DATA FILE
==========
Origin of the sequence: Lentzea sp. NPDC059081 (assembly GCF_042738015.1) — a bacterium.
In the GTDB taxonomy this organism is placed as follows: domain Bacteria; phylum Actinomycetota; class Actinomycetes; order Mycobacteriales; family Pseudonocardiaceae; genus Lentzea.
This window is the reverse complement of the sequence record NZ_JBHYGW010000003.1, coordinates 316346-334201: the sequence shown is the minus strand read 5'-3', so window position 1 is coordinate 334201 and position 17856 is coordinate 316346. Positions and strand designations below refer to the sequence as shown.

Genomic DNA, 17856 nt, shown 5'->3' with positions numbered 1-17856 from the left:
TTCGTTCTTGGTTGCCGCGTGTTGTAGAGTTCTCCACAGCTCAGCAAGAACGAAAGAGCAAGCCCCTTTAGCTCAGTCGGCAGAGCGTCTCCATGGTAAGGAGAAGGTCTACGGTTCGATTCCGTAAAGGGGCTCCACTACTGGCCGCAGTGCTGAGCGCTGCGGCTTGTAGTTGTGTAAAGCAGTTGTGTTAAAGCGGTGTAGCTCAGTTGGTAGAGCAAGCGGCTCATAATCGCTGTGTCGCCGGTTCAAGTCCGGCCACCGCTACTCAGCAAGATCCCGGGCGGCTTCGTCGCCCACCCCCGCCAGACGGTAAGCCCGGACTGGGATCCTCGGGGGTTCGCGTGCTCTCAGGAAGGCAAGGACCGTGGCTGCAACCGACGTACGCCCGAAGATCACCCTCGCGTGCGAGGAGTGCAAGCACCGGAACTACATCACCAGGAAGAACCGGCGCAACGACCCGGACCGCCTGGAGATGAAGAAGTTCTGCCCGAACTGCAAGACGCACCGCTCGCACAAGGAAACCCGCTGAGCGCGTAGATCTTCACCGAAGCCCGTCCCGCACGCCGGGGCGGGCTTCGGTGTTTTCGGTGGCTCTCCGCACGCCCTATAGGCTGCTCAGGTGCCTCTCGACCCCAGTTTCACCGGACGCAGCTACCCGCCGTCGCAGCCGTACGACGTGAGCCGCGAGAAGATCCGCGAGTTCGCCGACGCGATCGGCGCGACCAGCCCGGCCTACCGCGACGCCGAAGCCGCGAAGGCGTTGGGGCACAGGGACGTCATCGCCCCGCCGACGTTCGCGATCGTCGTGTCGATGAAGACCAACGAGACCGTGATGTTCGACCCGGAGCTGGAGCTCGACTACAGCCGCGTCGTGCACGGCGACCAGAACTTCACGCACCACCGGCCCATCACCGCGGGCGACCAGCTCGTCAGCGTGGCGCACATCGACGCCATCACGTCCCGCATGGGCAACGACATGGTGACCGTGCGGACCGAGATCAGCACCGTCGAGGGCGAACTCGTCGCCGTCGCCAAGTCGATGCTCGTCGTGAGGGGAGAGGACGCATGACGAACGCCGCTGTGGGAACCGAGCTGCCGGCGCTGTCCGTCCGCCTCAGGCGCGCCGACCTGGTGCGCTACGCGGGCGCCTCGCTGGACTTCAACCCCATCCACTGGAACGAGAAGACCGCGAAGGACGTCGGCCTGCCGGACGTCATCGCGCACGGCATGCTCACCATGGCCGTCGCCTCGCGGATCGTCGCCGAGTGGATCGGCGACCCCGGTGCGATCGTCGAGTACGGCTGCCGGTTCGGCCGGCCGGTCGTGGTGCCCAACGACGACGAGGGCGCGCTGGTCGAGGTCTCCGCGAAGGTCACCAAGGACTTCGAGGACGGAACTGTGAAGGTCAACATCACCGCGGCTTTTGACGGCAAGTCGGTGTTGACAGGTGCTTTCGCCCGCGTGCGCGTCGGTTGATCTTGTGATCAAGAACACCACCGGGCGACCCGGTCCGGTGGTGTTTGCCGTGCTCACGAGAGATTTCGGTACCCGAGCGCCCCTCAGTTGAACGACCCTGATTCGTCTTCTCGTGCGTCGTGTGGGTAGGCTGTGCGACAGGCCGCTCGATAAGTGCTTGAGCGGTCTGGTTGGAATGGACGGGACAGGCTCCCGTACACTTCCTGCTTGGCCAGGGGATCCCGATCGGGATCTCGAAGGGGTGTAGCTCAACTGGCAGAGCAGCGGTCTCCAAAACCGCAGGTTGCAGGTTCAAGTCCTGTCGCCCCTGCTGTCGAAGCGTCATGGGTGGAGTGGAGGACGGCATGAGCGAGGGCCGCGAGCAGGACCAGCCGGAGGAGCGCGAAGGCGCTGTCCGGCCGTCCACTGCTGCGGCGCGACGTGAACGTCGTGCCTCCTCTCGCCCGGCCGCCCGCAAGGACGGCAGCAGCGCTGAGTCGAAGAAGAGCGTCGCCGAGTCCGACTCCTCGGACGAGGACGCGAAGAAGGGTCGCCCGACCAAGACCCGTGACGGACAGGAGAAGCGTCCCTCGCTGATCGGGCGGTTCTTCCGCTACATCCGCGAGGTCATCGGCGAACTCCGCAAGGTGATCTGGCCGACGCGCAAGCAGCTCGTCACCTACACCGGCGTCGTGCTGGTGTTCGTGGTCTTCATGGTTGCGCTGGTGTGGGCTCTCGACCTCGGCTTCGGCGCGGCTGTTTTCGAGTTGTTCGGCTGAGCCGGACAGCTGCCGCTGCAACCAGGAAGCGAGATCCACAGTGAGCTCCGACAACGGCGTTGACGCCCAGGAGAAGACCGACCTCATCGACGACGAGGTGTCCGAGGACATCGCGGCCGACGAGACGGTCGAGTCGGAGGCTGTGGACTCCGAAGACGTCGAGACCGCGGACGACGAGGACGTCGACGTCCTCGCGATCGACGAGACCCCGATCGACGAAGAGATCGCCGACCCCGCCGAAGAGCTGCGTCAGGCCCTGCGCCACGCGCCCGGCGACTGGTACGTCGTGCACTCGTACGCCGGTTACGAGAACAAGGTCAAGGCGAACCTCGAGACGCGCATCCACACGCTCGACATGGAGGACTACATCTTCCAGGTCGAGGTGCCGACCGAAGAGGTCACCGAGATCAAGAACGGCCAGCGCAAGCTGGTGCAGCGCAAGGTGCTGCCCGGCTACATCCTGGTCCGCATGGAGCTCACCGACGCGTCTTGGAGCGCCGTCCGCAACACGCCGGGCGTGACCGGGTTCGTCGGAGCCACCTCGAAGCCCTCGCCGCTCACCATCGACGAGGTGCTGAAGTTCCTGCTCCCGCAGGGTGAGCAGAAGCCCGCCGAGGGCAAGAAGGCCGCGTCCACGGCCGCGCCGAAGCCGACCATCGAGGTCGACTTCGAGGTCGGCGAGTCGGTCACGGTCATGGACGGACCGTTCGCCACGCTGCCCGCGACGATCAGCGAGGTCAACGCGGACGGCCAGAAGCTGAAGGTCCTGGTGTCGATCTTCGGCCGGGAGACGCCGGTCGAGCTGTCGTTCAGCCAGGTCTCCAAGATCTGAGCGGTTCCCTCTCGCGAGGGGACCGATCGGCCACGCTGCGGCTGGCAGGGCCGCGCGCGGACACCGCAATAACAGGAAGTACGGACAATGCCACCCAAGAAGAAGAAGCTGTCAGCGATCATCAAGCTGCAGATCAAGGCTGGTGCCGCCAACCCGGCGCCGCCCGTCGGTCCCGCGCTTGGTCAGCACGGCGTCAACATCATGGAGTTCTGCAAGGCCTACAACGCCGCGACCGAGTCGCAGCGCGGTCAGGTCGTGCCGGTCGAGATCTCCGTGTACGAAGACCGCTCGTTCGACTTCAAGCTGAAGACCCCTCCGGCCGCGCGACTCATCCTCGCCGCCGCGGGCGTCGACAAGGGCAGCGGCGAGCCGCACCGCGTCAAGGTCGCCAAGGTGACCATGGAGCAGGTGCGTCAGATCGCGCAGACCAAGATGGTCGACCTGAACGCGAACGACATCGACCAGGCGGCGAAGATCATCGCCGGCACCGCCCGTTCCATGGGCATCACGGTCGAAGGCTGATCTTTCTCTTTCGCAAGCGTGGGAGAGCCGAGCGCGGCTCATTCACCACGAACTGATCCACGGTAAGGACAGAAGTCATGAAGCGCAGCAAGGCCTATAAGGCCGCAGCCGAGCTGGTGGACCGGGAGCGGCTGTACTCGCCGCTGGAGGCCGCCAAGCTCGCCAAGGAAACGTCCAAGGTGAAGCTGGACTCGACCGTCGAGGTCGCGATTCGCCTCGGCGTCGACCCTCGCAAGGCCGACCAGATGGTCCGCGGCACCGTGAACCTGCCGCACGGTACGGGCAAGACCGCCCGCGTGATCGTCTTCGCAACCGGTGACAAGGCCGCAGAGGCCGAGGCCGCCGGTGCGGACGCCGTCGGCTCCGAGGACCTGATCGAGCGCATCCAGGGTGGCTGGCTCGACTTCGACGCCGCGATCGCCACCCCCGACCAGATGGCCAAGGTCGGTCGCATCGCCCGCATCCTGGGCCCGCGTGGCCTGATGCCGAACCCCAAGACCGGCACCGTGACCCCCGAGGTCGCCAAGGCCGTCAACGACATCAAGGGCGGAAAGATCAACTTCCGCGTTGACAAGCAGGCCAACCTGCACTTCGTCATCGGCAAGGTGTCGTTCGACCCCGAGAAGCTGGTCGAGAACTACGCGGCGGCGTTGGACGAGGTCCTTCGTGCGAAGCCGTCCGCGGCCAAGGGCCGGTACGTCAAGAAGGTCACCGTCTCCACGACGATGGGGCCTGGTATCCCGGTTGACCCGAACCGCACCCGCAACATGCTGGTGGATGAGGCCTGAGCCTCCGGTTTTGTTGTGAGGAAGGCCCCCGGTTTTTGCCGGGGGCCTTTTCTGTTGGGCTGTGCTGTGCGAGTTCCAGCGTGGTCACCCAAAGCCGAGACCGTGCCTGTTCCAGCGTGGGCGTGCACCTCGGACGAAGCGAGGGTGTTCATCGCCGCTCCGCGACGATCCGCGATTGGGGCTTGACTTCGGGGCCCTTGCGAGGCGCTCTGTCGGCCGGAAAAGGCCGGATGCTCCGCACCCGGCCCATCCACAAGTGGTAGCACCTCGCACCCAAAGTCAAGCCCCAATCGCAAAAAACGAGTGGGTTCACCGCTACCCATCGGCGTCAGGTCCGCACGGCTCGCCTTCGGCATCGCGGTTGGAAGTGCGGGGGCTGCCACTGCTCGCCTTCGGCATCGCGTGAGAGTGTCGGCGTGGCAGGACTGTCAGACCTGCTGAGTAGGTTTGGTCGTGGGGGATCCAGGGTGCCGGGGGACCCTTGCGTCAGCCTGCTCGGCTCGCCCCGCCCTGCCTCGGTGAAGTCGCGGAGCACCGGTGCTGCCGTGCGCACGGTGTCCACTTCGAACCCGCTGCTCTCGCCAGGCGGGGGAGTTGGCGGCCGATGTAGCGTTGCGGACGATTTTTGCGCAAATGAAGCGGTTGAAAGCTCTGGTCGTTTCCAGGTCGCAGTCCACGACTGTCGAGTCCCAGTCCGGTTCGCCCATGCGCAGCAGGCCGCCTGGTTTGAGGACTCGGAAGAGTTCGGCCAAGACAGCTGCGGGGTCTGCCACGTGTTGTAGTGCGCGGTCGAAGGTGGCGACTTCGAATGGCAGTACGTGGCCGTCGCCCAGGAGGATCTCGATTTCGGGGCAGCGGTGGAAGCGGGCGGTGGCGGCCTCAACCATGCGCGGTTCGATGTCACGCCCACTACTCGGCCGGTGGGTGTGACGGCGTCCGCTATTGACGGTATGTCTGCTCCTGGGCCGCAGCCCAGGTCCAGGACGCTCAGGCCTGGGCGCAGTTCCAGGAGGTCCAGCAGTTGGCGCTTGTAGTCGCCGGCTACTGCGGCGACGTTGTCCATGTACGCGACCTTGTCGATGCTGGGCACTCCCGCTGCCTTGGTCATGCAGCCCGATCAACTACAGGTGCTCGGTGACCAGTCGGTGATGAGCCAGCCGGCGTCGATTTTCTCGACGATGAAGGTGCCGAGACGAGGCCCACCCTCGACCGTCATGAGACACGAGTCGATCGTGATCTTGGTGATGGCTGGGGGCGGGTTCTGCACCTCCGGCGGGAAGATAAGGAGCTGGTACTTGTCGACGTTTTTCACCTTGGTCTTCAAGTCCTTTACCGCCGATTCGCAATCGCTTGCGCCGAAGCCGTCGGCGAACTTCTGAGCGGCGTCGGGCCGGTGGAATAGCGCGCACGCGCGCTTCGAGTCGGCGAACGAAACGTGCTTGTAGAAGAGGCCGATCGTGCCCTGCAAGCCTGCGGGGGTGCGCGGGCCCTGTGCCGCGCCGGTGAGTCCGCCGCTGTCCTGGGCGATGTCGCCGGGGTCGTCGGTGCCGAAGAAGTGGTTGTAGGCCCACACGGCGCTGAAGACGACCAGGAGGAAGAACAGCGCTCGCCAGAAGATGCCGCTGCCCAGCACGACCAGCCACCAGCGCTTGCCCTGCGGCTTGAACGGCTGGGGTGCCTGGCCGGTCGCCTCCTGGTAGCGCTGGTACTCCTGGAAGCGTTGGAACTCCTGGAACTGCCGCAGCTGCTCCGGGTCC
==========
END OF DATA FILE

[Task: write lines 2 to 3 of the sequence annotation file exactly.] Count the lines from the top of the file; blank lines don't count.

In the GTDB taxonomy this organism is placed as follows: domain Bacteria; phylum Actinomycetota; class Actinomycetes; order Mycobacteriales; family Pseudonocardiaceae; genus Lentzea.
This window is the reverse complement of the sequence record NZ_JBHYGW010000003.1, coordinates 316346-334201: the sequence shown is the minus strand read 5'-3', so window position 1 is coordinate 334201 and position 17856 is coordinate 316346. Positions and strand designations below refer to the sequence as shown.